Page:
Residents Demand Answers at Council Meeting on Police Killing of Sayed Faisal


Bob Odenkirk Named Hasty Pudding Man of the Year


Harvard Kennedy School Dean Reverses Course, Will Name Ken Roth Fellow


Ex-Provost, Harvard Corporation Member Will Investigate Stanford President’s Scientific Misconduct Allegations


Harvard Medical School Drops Out of U.S. News Rankings

Harvard Grad Student Union Will Strike If Contract Not Reached Before Reading Period

By James S. Bikales and Ruoqi Zhang, Crimson Staff Writers

Harvard’s graduate student union announced Tuesday morning that it will strike if negotiations are unable to reach a contract with the University by Dec. 3.

Harvard Graduate Students Union-United Automobile workers informed their members of the impending deadline in an email Tuesday morning. The union informed the University of its “strong mandate” to finalize a contract this semester during a bargaining session Oct. 30, according to the email.

“We on the bargaining committee, working together with department leaders from across campus, have set a strike deadline for December 3rd,” the email reads. “If the Administration does not bargain a fair agreement by that time, we will go out on strike.”

December 3 is the final day of classes for the fall semester, which means a potential strike would occur during reading and finals period.

The bargaining committee’s email highlighted that it still seeks to avoid a strike.

“The Bargaining Committee will continue to negotiate this month and will do all it can to avert a strike, but the administration must negotiate towards a fair agreement to avoid a strike,” the committee wrote.

Union negotiators declined to comment for this story.

University spokesperson Jonathan L. Swain wrote in an emailed statement that the announcement was “disappointing.”

"HGSU-UAW is making a choice to potentially disrupt the academic work of all Harvard students as they wrap up the semester, which is disappointing,” Swain wrote. “The University continues to approach these negotiations in good faith and feels a strike is unwarranted.”

“We will work across the University to prepare for a strike and make every attempt to reduce negative impact on students as they are wrapping up the semester's academic work and preparing for and taking their finals,” he added.

HGSU and the University will meet for bargaining sessions Nov. 15, 22, and 26, according to Swain.

Student teaching staff who strike will not offer instruction of any type, including teaching classes, sections, review sessions, and office hours, according to a strike guide released by HGSU. They will also stop grading papers, exams, and assignments for the duration of the strike.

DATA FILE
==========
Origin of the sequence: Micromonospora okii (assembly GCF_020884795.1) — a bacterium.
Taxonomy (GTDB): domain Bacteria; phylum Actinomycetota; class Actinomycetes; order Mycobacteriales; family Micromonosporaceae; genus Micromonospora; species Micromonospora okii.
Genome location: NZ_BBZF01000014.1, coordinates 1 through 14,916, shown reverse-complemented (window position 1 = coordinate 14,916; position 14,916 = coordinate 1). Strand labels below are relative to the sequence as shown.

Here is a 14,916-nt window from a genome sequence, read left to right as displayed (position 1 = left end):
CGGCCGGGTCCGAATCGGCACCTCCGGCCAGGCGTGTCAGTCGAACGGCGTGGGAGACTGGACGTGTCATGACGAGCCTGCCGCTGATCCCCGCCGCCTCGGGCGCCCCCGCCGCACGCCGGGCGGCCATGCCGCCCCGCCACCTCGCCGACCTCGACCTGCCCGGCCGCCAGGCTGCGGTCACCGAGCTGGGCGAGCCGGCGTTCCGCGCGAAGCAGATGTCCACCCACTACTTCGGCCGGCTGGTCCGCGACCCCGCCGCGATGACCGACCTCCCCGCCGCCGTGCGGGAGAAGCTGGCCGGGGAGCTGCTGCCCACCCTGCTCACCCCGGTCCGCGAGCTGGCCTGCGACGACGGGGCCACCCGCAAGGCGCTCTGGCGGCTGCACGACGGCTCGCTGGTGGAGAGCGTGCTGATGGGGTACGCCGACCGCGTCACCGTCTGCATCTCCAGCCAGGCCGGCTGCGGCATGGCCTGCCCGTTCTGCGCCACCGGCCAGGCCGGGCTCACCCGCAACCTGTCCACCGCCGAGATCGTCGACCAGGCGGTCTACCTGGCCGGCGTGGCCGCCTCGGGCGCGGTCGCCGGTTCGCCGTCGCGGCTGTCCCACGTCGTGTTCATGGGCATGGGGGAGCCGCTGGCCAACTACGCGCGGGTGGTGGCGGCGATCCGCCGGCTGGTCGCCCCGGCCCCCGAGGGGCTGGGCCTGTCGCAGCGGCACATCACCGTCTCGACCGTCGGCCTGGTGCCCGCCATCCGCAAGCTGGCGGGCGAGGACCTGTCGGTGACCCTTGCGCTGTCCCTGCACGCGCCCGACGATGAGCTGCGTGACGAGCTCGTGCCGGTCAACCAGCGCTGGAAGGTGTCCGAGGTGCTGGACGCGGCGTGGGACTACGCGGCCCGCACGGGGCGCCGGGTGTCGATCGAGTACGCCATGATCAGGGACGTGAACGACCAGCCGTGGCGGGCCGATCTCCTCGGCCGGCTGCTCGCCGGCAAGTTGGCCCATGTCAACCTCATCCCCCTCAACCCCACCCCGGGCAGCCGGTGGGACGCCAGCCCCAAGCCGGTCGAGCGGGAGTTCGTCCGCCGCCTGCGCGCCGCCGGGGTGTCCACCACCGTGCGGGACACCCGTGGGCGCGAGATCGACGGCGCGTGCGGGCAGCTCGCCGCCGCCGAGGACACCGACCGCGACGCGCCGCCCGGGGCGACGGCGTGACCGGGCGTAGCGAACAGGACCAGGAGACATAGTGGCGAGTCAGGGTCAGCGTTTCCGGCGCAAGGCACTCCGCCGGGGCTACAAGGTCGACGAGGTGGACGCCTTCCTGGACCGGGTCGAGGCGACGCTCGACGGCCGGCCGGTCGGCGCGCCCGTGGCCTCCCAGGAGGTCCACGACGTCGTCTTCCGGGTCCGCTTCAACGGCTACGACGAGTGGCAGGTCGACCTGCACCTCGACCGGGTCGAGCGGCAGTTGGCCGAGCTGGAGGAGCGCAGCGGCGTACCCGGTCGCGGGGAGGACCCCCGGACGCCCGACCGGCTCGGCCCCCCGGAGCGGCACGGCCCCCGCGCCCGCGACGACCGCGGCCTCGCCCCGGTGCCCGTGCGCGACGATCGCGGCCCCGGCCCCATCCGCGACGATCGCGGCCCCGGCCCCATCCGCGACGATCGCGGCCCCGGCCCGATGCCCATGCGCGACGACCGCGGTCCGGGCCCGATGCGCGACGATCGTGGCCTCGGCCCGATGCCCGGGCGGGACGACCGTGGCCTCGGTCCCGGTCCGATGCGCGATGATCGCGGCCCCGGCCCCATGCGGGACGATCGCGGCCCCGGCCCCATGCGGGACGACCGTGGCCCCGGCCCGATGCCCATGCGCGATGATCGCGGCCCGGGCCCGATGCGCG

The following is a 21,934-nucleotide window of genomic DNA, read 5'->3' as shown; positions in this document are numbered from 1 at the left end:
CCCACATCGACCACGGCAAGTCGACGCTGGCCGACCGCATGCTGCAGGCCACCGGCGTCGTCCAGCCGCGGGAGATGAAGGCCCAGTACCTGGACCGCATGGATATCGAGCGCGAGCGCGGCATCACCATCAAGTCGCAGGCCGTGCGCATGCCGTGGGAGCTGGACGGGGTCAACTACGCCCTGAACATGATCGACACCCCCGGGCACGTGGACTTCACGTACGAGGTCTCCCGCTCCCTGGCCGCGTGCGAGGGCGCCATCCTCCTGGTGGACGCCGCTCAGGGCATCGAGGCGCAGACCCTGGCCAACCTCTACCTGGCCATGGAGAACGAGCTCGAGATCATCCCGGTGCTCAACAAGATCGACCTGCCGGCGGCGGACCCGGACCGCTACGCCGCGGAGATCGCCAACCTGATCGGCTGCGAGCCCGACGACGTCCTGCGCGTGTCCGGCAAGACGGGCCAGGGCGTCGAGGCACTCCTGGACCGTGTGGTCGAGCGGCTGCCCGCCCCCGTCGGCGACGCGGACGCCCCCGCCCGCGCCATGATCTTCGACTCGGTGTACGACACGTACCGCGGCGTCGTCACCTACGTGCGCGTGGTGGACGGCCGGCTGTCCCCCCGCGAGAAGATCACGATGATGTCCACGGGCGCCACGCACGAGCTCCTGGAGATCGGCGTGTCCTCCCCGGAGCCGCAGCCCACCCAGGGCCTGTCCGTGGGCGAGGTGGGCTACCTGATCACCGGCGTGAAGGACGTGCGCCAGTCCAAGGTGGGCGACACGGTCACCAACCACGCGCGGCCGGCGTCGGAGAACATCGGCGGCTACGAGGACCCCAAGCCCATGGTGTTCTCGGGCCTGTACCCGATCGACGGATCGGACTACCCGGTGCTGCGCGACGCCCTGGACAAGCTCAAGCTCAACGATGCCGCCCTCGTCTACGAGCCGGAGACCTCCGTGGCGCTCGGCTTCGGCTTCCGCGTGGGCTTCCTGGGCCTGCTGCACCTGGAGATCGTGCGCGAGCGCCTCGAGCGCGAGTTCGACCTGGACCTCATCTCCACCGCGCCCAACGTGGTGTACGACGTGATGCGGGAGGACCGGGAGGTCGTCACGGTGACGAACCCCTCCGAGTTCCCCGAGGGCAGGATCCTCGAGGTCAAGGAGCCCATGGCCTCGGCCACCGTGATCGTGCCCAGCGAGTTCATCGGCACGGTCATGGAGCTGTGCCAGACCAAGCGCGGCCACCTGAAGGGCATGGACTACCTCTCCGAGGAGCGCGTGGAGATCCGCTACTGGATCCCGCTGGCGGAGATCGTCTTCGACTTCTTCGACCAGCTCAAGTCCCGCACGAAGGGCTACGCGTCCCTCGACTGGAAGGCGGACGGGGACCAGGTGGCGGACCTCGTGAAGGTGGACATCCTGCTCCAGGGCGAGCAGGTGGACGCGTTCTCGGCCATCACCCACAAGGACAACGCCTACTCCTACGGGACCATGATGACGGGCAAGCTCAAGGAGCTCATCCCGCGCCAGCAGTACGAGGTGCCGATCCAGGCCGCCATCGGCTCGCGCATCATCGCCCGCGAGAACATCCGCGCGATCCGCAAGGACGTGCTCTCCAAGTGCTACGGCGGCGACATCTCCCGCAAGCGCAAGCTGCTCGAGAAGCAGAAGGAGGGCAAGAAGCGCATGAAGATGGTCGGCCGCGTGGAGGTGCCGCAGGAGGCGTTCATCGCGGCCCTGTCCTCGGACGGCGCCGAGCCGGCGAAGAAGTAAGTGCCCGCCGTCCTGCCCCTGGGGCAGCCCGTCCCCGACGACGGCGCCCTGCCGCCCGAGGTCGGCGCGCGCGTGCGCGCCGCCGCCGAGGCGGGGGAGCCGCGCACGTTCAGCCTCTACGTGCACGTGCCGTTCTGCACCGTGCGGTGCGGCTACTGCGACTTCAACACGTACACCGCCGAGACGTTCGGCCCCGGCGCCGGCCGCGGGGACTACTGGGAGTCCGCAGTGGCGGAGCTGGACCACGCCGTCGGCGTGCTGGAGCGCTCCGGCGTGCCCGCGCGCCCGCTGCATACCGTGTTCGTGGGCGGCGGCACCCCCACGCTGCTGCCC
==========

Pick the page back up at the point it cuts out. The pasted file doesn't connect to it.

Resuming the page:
Graduate research assistants who strike will also withhold 20 hours of paid research work per week, per the guide. These students, however, will not withhold the work that contributes to their own academic programs.

The bargaining committee’s email encouraged members to begin preparing for a potential strike by speaking with their students and faculty members. It also recommended members join the picket line if a strike takes place.

“In order to have strong, visible picket lines, it will be important to spend as close as possible to 20 hours on the line in lieu of working,” the email said.

At least 95 faculty members have also signed an open letter pledging that they will not retaliate against striking student workers.

Associate Provost Doreen Koretz and University Director of Labor and Employee Relations Paul R. Curran wrote in an email to faculty Oct. 15 — ahead of a vote to authorize the bargaining committee to call a strike — that it is “critical” that faculty plan for how they would continue running courses in the event of a strike.

HGSU represents roughly 5,000 graduate research assistants and student teaching staff at the University. More than 90 percent of the students who voted in a strike authorization vote last month supported strike authorization.

Tuesday’s announcement came days after the union held two town halls to update its members on the status of negotiations and make recommendations to student workers on how to navigate teaching and research responsibilities if a strike were to occur.

HGSU and the University have remained at an impasse over several key issues in the more than year-old contract negotiations, including compensation, health insurance, and a grievance procedure for sexual harassment and discrimination complaints.

—Staff writer James S. Bikales can be reached at Follow him on Twitter @jamepdx.

—Staff writer Ruoqi Zhang can be reached at Follow him on Twitter @RuoqiZhang3.

Want to keep up with breaking news? Subscribe to our email newsletter.